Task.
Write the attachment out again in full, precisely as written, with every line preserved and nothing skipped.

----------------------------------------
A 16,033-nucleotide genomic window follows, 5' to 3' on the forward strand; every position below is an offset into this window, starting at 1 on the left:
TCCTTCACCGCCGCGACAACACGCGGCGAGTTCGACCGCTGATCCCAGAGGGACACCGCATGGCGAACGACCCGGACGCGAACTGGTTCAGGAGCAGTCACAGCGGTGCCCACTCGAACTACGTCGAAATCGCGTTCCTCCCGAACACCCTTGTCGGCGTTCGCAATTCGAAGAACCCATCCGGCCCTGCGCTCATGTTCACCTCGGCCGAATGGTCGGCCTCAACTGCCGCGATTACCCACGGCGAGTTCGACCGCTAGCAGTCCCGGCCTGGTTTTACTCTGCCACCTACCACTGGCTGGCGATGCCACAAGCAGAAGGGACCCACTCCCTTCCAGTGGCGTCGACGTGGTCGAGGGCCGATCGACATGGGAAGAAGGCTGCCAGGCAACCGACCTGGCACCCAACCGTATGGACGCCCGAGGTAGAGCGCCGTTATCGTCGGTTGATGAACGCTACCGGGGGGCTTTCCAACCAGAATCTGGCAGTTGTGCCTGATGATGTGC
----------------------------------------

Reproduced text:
A 16,033-nucleotide genomic window follows, 5' to 3' on the forward strand; every position below is an offset into this window, starting at 1 on the left:
TCCTTCACCGCCGCGACAACACGCGGCGAGTTCGACCGCTGATCCCAGAGGGACACCGCATGGCGAACGACCCGGACGCGAACTGGTTCAGGAGCAGTCACAGCGGTGCCCACTCGAACTACGTCGAAATCGCGTTCCTCCCGAACACCCTTGTCGGCGTTCGCAATTCGAAGAACCCATCCGGCCCTGCGCTCATGTTCACCTCGGCCGAATGGTCGGCCTCAACTGCCGCGATTACCCACGGCGAGTTCGACCGCTAGCAGTCCCGGCCTGGTTTTACTCTGCCACCTACCACTGGCTGGCGATGCCACAAGCAGAAGGGACCCACTCCCTTCCAGTGGCGTCGACGTGGTCGAGGGCCGATCGACATGGGAAGAAGGCTGCCAGGCAACCGACCTGGCACCCAACCGTATGGACGCCCGAGGTAGAGCGCCGTTATCGTCGGTTGATGAACGCTACCGGGGGGCTTTCCAACCAGAATCTGGCAGTTGTGCCTGATGATGTGC